Strive for Maximum Penetration

The only tangible disadvantage to a heavier shaft is the increased trajectory of the arrow in flight. That makes yardage estimation more critical but a good rangefinder mitigates the trajectory problem. Experienced western bowhunters, who tend to shoot game at longer distances, often opt for a heavier shaft because it is less susceptible to wind drift and it hits harder when it does connect.

Certainly, there are many factors, like bow tune, fletching and broadhead design, that determine how well an arrow performs in flight and on impact.

Still, some ask if their arrow zips through a deer now, why do they need more penetration? The answer is, you choose the best hunting arrow and broadhead combination not for what it will do when the shot is perfect, but for what it can do for you when your shot isn't perfect.

There's no such thing as overkill.

Recommended for You

Check out our top picks for the year's best new bowhunting packs! ATA Show

New Hunting Packs for 2019

Brian Strickland - January 10, 2019

Check out our top picks for the year's best new bowhunting packs!

New year, new look at your whitetail ground How-To

Summer Scouting from Scratch

Tony J. Peterson

New year, new look at your whitetail ground

As a bowhunter, you need complete faith in your physical ability to hike in to your hunting ground, stalk your prey, pull your bow stealthily and pack out your animal. That means it's essential to train for your hunt. How-To

10 Workout Routines Every Bowhunter Should Master

Adam Holt

As a bowhunter, you need complete faith in your physical ability to hike in to your hunting...

See More Recommendations

Popular Videos

Turkey Decoy Beatdown

Turkey Decoy Beatdown

Bowhunter contributor Matt Palmquist witnesses a hen trying to destroy one of his decoys while hunting turkeys in Kansas.

Mountain Caribou Hunt

Mountain Caribou Hunt

Curt Wells can't pass up this opportunity to hunt mountain caribou in the Northwest Territories.

Elk Bulls Abound in Colorado

Elk Bulls Abound in Colorado

Bowhunter team member Rudy Bachraty gets his chance to take an elk with Cross Mountain Outfitters of Colorado.

See more Popular Videos

Trending Stories

Here's how to choose vanes that will yield the best accuracy, forgiveness, and trajectory. Arrows & Broadheads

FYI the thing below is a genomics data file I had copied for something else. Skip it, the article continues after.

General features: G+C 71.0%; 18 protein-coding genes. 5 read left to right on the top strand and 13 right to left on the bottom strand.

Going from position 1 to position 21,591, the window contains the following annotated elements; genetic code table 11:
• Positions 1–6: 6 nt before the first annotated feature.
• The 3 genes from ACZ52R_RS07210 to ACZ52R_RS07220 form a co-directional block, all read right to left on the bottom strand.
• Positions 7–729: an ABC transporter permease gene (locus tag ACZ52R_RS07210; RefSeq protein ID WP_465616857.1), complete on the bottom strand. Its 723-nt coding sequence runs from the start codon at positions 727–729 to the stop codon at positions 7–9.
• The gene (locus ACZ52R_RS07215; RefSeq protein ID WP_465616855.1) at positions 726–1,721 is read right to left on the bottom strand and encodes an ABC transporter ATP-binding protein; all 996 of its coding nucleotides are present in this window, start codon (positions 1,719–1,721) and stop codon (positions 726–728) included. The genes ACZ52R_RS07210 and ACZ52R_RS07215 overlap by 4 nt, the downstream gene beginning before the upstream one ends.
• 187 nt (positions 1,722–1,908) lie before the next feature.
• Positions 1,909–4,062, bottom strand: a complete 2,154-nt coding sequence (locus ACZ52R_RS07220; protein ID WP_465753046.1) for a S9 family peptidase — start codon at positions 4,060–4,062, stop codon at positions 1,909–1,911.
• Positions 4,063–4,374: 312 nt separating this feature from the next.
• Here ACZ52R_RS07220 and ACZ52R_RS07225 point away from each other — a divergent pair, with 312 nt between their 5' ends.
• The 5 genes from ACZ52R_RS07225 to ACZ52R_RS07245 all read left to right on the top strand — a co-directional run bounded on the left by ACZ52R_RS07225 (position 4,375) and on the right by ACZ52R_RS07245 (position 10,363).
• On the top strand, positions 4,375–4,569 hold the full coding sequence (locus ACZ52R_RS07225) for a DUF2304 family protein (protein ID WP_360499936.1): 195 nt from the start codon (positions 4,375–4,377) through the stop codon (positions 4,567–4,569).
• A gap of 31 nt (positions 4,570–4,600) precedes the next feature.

What Are the Best Vanes For Hunting?

Joe Bell

Here's how to choose vanes that will yield the best accuracy, forgiveness, and trajectory.

Archer Chris Cammack has arrowed the new world record for brown bears with his Alaskan giant. Other Game

Massive Alaskan Brown Bear is the New World Record

Lynn Burkhead - October 18, 2018

Archer Chris Cammack has arrowed the new world record for brown bears with his Alaskan giant.

This past fall my twin daughters started kindergarten, which meant that I stopped paying for Bows

9 Top Budget Bows for 2018

Tony J. Peterson - February 20, 2018

This past fall my twin daughters started kindergarten, which meant that I stopped paying for

See More Stories

More How-To

Follow these tips for spotting and stalking mule deer with a bow! How-To

Tips for Stalking Mule Deer

Matt Palmquist

Follow these tips for spotting and stalking mule deer with a bow!

Taking long-distance shots at big-game animals has become acceptable, but here's why it isn't the ethical choice. Conservation

Is it Ethical to Take Long-Distance Bowhunting Shots?

Curt Wells

Taking long-distance shots at big-game animals has become acceptable, but here's why it isn't...

Staying physically relaxed when at full draw is critical. How-To

Relax Your Bow Arm for Increased Accuracy

Levi Morgan

Staying physically relaxed when at full draw is critical.

See More How-To

GET THE MAGAZINE Subscribe & Save

Temporary Price Reduction

SUBSCRIBE NOW

Give a Gift   |   Subscriber Services

PREVIEW THIS MONTH'S ISSUE

GET THE NEWSLETTER Join the List and Never Miss a Thing.